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Brazil and U.S. Team Up to End $200 Million Crypto Scam

Law enforcement officials from both the United States and Brazil have seized more than $20 million in crypto funds from an online scam that is alleged to have defrauded thousands of investors. The joint project between both nations went under the name Operation Egypto, and a primary suspect is now in custody and awaiting further legal action.

Brazil and the U.S. Recover More Than $20 Million

The man allegedly in charge of the scam is known as Marcos Antonio Fagundes, who is now being charged with fraudulent management of a financial institution, money laundering and misappropriation. He is also being charged with violating securities laws. Both the U.S. and Brazil worked hand in hand through what’s called the Mutual Legal Assistance in Criminal Matters treaty.

2020 has been a great year for bitcoin and crypto considering the world’s number one digital currency by market cap is now trading for just under $15,000, though it has also been a year wracked with fraud given how far the coronavirus pandemic has come and continues to go. Some of the biggest attempts at crypto thievery this year have come by way of individuals who sought to take over high-profile Twitter accounts, for example, and send out messages telling followers to send their money to anonymous addresses in the hopes that it would be doubled.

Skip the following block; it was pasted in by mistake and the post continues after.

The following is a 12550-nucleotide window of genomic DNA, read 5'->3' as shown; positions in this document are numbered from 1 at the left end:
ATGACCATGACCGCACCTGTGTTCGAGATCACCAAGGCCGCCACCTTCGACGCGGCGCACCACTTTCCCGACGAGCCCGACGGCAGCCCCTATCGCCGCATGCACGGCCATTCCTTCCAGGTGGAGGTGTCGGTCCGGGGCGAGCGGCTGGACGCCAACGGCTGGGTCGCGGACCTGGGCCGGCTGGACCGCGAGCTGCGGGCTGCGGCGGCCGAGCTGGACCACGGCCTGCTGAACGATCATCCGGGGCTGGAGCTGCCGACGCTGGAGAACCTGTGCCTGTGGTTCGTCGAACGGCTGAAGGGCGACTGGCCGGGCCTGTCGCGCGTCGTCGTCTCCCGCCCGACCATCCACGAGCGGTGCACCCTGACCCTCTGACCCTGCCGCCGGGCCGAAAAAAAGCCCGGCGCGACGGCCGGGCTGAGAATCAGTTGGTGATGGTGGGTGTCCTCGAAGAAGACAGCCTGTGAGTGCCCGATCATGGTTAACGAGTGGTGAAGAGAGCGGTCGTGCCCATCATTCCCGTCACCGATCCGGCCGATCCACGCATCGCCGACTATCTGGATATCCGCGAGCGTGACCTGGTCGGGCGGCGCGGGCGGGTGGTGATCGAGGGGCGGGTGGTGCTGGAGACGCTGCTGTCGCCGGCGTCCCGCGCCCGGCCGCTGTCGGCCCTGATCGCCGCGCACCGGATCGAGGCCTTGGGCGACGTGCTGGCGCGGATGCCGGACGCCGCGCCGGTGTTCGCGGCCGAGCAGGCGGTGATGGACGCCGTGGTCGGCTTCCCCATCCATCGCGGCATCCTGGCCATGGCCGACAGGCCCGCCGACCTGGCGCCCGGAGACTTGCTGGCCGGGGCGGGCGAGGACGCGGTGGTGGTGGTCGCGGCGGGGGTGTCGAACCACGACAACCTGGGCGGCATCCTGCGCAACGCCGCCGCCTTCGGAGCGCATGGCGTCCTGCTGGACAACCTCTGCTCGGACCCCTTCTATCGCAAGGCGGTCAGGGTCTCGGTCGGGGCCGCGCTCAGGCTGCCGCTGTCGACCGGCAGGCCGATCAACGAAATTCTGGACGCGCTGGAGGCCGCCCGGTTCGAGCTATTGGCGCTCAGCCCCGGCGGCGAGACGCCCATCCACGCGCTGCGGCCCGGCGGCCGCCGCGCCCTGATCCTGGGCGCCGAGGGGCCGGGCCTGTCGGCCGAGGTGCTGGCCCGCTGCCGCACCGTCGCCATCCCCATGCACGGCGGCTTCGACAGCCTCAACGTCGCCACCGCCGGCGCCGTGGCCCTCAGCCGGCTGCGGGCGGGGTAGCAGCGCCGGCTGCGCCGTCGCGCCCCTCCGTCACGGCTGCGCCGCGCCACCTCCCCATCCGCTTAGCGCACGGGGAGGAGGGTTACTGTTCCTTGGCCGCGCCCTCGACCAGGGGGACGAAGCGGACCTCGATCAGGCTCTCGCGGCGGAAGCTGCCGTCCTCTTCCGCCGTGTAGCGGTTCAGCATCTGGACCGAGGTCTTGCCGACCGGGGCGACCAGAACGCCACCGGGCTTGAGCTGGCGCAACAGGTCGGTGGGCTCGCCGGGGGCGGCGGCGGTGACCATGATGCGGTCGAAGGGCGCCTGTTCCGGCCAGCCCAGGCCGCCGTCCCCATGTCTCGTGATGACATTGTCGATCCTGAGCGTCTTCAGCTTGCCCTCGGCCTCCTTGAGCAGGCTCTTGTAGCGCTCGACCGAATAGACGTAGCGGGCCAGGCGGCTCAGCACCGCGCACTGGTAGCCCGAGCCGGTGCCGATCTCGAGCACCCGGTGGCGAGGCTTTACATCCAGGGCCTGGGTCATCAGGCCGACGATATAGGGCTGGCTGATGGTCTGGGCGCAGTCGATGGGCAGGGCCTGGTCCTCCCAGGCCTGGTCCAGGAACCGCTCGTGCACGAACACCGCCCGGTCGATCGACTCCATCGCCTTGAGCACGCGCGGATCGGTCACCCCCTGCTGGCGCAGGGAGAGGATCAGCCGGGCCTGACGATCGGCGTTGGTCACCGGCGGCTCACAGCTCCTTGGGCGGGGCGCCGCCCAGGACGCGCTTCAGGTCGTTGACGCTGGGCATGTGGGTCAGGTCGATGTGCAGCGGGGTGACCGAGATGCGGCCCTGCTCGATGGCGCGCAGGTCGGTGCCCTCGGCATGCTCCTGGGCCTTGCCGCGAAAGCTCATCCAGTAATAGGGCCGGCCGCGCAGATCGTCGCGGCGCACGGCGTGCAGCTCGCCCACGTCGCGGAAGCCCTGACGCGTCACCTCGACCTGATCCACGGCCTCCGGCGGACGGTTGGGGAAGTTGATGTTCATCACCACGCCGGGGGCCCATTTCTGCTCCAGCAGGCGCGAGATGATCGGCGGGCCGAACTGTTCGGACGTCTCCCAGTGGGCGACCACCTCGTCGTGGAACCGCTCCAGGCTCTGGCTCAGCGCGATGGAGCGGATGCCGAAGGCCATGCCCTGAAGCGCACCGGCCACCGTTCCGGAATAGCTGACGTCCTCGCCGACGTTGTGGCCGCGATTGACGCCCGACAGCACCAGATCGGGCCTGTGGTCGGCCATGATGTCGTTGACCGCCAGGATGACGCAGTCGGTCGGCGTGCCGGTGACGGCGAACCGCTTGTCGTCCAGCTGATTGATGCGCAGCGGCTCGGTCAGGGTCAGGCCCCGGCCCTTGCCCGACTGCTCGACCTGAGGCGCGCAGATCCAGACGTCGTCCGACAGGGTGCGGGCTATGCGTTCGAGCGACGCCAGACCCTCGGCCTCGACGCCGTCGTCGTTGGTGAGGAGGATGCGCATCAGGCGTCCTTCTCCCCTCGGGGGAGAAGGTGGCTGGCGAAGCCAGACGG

Others have attacked specific individuals or online databases, as in the case of President Donald Trump’s campaign site. While the scam only lasted around 30 minutes or so, it is clear the line between cyberthieves and their victims is getting thinner.

Fagundes was likely active between August of 2017 and May of 2019. The process behind the internet scam involved locating and egging users on and persuading them to invest in what he and his team of conspirators told them were new “financial opportunities.” Individuals would then forward either fiat or crypto to Fagundes, believing that the money would be invested into companies that he owned, which were ultimately designed to invest in virtual currencies.

While it is believed that certain amounts of these funds did go into crypto platforms, the rest was utilized to pay for lavish gifts that Fagundes and his associates bought for themselves, meaning investors ultimately saw their money go down the drain and produce zero returns.

A Lot More Money in Question

In a statement, the Department of Justice explained:

To carry out the scheme, the conspirators are alleged to have made false and inconsistent promises to investors about the way the funds were invested and exaggerated the rates of return.

While the DOJ and the FBI – which was also part of the investigation – are currently holding onto the recovered crypto funds, it is estimated that customers handed over as much as $200 million in financial investments. Both departments are presently working on redistributing the crypto funds back into original owners’ hands.

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